Leaders of student unions, journalists among prisoners freed in ‘Independence Day amnesty’

Several student activists arbitrarily detained in the wake of the military coup nearly two years ago were among the approximately 7,000 prisoners released in the Myanmar junta’s “Independence Day amnesty” on Wednesday.

Most of the political prisoners freed in the move were serving three-year sentences for incitement under the Section 505a of the Penal Code. Many had already completed two-thirds of their terms and were due to return home later this year. 

Among them were Yangon University Student Union central executive committee members Aung Phone Maw and Lay Pyay Soe Moe, as well as Sitt Naing—also known as Zaw Htet Naing—who was the vice chair of the Yangon Educational University Student Union, and Aye Aung, a former leader of All Burma Federation of Student Unions (ABFSU).

The four student activists were among hundreds of people arrested in Yangon’s Tamwe Township in March 2021 for taking part in protests against the military coup one month earlier. They were later convicted of incitement and handed three-year prison terms with hard labour.

Aung Phone Maw and Sitt Naing were released from Kyaikmayaw Prison in Mon State, according to their relatives, after being transferred following their sentencing in Yangon. Thirty-three of the more than 100 prisoners freed from the site were political dissidents, according to sources familiar with the cases in question. 

Aung Phone Maw was a fourth-year mathematics student at Yangon University prior to his arrest. He joined the student union in 2018 and became a member of the central executive committee the following year. 

He was active in defending student and ethnic rights, and openly condemned the genocide of the Rohingya people in Myanmar. He wrote regular political commentary on the anti-dictatorship movement and became an editor at the Oway Journal in 2019.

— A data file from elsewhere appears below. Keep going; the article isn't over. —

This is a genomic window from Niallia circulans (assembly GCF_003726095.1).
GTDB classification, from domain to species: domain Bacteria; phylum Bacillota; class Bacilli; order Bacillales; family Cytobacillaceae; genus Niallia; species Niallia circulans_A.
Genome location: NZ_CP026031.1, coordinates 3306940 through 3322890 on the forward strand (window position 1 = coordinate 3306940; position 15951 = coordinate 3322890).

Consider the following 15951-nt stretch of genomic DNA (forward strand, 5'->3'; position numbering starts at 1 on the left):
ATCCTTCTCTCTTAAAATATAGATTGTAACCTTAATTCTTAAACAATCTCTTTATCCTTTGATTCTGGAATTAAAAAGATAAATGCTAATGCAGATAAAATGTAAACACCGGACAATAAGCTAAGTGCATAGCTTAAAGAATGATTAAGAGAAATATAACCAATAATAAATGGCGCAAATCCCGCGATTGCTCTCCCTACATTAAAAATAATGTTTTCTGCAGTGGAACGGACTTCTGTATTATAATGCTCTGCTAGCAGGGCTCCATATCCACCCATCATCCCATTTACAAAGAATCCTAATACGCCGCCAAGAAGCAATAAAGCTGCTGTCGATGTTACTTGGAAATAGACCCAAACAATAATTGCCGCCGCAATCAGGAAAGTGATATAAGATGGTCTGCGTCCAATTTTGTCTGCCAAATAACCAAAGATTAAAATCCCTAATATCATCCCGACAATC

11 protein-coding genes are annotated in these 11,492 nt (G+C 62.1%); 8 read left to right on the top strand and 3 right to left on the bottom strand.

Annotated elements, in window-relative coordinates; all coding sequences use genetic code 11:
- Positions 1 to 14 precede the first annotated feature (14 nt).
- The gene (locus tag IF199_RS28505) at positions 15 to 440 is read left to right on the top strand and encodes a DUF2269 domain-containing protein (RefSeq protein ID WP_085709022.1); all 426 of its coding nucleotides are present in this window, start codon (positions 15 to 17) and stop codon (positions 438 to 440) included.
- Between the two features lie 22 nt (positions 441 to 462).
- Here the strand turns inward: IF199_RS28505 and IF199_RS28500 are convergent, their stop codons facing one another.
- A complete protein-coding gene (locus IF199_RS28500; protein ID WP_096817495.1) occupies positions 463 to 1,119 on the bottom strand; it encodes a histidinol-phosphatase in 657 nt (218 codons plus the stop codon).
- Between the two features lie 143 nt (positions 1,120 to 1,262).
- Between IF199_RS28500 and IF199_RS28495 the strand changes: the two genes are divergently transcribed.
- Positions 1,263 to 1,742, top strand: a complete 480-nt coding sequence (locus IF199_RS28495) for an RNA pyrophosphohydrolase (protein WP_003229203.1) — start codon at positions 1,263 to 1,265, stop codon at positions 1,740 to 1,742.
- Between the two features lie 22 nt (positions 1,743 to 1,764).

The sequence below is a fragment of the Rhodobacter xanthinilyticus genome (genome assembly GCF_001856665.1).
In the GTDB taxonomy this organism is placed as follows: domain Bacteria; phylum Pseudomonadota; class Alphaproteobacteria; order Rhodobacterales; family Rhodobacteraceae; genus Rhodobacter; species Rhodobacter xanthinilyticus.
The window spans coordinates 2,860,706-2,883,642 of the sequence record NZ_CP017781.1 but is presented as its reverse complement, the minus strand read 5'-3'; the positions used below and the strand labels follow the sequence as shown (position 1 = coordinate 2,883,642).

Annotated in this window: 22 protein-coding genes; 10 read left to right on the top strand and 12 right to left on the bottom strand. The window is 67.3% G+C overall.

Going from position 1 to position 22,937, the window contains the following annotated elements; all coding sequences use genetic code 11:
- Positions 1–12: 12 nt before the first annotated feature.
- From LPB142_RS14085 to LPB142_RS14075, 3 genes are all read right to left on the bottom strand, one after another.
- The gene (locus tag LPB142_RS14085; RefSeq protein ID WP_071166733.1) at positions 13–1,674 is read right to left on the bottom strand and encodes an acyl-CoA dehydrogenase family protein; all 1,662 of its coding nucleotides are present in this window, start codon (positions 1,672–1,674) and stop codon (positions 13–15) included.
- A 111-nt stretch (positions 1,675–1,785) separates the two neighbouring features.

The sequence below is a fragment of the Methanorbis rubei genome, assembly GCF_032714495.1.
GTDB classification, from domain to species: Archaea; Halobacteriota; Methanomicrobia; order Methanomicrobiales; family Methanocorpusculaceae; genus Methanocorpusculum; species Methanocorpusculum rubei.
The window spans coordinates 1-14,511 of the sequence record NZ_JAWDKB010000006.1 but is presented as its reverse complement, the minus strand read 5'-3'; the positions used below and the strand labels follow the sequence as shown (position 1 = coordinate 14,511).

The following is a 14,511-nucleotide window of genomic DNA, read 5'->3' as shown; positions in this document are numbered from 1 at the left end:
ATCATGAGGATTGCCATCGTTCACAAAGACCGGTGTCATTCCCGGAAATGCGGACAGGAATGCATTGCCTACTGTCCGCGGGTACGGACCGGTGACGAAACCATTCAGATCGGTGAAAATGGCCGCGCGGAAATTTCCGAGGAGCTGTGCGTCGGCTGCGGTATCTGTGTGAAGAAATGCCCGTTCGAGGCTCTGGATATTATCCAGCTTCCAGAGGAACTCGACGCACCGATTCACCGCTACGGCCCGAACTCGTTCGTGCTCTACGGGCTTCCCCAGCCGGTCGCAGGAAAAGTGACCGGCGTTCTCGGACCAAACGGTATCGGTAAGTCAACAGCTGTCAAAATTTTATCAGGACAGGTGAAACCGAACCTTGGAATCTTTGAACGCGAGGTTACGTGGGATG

Meanwhile, Aye Aung and Lay Pyay Soe Moe were freed from Thayawady Prison in Bago Region, where they had been transferred from Yangon’s Insein Prison in April last year.

Aye Aung is a former political prisoner who was imprisoned from 1998 and 2012 for his activism; he was arrested again for taking part in anti-junta protests in the wake of the 2021 military coup.

In Mandalay, activist Aung Hmine San and veteran of the 1988 pro-democracy uprising Nyi Nyi Kyaw were also released from Obo Prison on Wednesday. Both were arrested in the weeks that immediately followed the coup for taking part in anti-dictatorship activities and were subsequently sentenced to three years’ imprisonment for incitement.

“They were both released and are in good health now,” a source close to the men told Myanmar Now.

Nyi Nyi Kyaw had been part of the Metta Campaign Youth project, which monitored the activities of Mandalay’s parliament, and he conducted research concerning the Mandalay City Development Committee. 

Among those released on Wednesday were a handful of journalists who had been charged with incitement. They included Thuzar, who was detained in September 2021 and released from Insein Prison. Sai Ko Ko Tun, a former reporter at 7Day News, which ceased operations after the coup, was freed from Dawei Prison in Tanintharyi Region.

Chair of the Kachin National Congress M Kawn La was also among the inmates freed in the amnesty. He was detained in August 2021 in Naypyitaw and charged with incitement after openly criticising the coup regime. He was the first leader of a prominent ethnic political party to be arrested in the aftermath of the coup.

Three officials affiliated with the ousted National League for Democracy (NLD) government were also released this week: former religious affairs minister Thura Aung Ko; Htin Lin Oo, who was once the party’s information officer; and Yangon City Development Committee member Than Myint Aung. 

Neither NLD President Win Myint nor State Counsellor Aung San Suu Kyi, who is serving a 33-year prison sentence, were included in the amnesty. 

In a statement on the prisoner release, the regime said that those convicted of serious crimes such as murder, rape, the use of explosives and terrorism would not see their sentences commuted. 

Other charges described by the military regime as “serious” included corruption and violations of the Disaster Management and Unlawful Association acts, which have been used against Suu Kyi and her cabinet members.

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